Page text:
The fullness of the moment

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Writing this feels like I’m channeling Sarah Jessica Parker’s character on Sex and the City as she gets an idea and continues on with – ‘I got to thinking’. At the yoga studio, Amy often reads from Judith Lasater’s A Year of Living Your Yoga. I liked the quotes so much, I actually got the book and am regularly impacted by its quote of the day. In Wednesday’s class she talked about the ‘wholeness of the moment’ and as we practiced on our mats, ‘I got to thinking’ – how can we embrace that wholeness of the moment feeling more often?

We all have the same amount of hours in a day. We all have the same amount of minutes in the day – but what we do with those minutes and hours make our stories different from one another. I don’t know about you, but on vacation, the moments seem fuller. In summer, the moments seem fuller. When traveling, the moments seem fuller. The ones on the trail, at the ocean, eating ice cream, in a sporting event, meditating, in the midst of a tough yoga pose – those seem to hold a far more powerful moment than the other everyday ones. Something in that reasoning seems hinky. Like you, I aim to create the life I imagine and find joy in those everyday moments. With that in mind, how can we make those everyday moments feel as full and as engaged in the present as the ones where we’re relaxing on the beach in The Maldives or in the midst of a gigglefest with life-long friends?

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When you think about it, it really is interesting. Regardless of what fills our moments, the aim is to be more present in each one. If we embrace more mindful awareness, that potential for not only living in the present moment, but finding that wholeness of the moment increases. Whether it’s the awareness, the breath, the noticing, or the process – the idea of solely being – is huge. When we’re in those spaces that tend to allow for that – we’re there. That brilliant French Polynesian sunset, that first glimpse of a glacier, the awe of witnessing elephants playfully engaging with one another, the foothold of mid-climb on the wall or in the infectious belly-laughing sessions with friends – we find it there. For some reason or another, those moments feel full. What about all of the other ones in between?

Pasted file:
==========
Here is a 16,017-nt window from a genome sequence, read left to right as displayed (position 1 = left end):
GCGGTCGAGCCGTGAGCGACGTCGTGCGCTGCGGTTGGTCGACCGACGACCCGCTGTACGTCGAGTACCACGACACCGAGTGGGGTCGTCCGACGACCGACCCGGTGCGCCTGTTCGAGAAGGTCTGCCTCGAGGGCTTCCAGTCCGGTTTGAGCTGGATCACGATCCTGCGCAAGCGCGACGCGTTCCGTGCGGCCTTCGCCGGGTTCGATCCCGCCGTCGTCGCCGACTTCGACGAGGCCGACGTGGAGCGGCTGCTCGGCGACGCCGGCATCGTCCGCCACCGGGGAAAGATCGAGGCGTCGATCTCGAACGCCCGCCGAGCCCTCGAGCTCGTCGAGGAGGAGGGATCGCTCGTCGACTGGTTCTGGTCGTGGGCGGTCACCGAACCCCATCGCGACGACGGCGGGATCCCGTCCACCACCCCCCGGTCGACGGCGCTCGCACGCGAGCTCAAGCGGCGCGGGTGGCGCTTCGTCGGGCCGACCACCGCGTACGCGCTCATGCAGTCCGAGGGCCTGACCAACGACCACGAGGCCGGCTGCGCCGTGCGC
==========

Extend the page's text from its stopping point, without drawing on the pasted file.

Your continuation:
I certainly don’t have all of the answers, but some of those answers are out there. It’s there in the poetry of greats like Emerson and the wisdom of trail seekers like John Muir. It’s in the meditative guidance of gurus like Jon Kabat Zinn and the influential philosophies of The Dalai Lama. It’s in the breeze carried by the ocean, the sweet spot of a surfer’s wave, the journey of Everest trekkers and the poise of a gymnast mid-flip. It’s the magic of the present, the focus in the awareness and the ease of letting go of all the rest but the here and now. That’s how we sharpen our focus; that’s how we bring the fullness of that cliff jumping moment into the nuances of folding laundry, answering emails, garnering new business and managing our busy lives.

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Let go of the apocalyptic apoplectic agita-inducing anticipatory anxiety that is all encompassing and see where life leads. Often it’s the dread of worry about what might happen, the future-planning mindset or the grappling with what we’ve decided will happen that consumes and clutters the space where the ease begins and the fullness of the moment takes hold. Think about it. In the spaces without time frames, in the glow of nature’s light, in the heat of an intense conversation with a friend or in the midst of a bite of a mind-blowing morsel – you’re there, you’re truly in the moment – with all of it’s wholeness, all of it’s everything – you’re all there. That’s it.

Over a week ago, the husband and I ran an Australian bushfire relief yoga class fundraiser and a friend of mine from childhood came with her 6 year old daughter who does yoga in school. After introducing the little one as an aspiring yogi to a yoga teacher friend of mine, my friend reminded us all that we’re really all aspiring and continuing a practice. It’s often muttered, ‘it’s not yoga perfect, it’s yoga practice’ and it’s true. The same can be said for life.

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As I write I’m sitting outside in the courtyard of my building. The sun burns hot on my face, footsteps of shared space dwellers pass by, and there’s a humming rhythm of cars flying by on the adjacent street. Bells of a wind chime clang, dogs play in the dog run, a bee floats past my peripheral vision and the wind ripples the water in the pool. It’s a work day, but shifting that perspective to my travel happy mindset helps. If we open our eyes to that noticing, that awareness, that growth that continues to come from practice – perhaps we’ll experience more moments when we’re all in, when the wholeness seems palpable, and the moment exudes presence. I’ll keep practicing if you will. Namaste.

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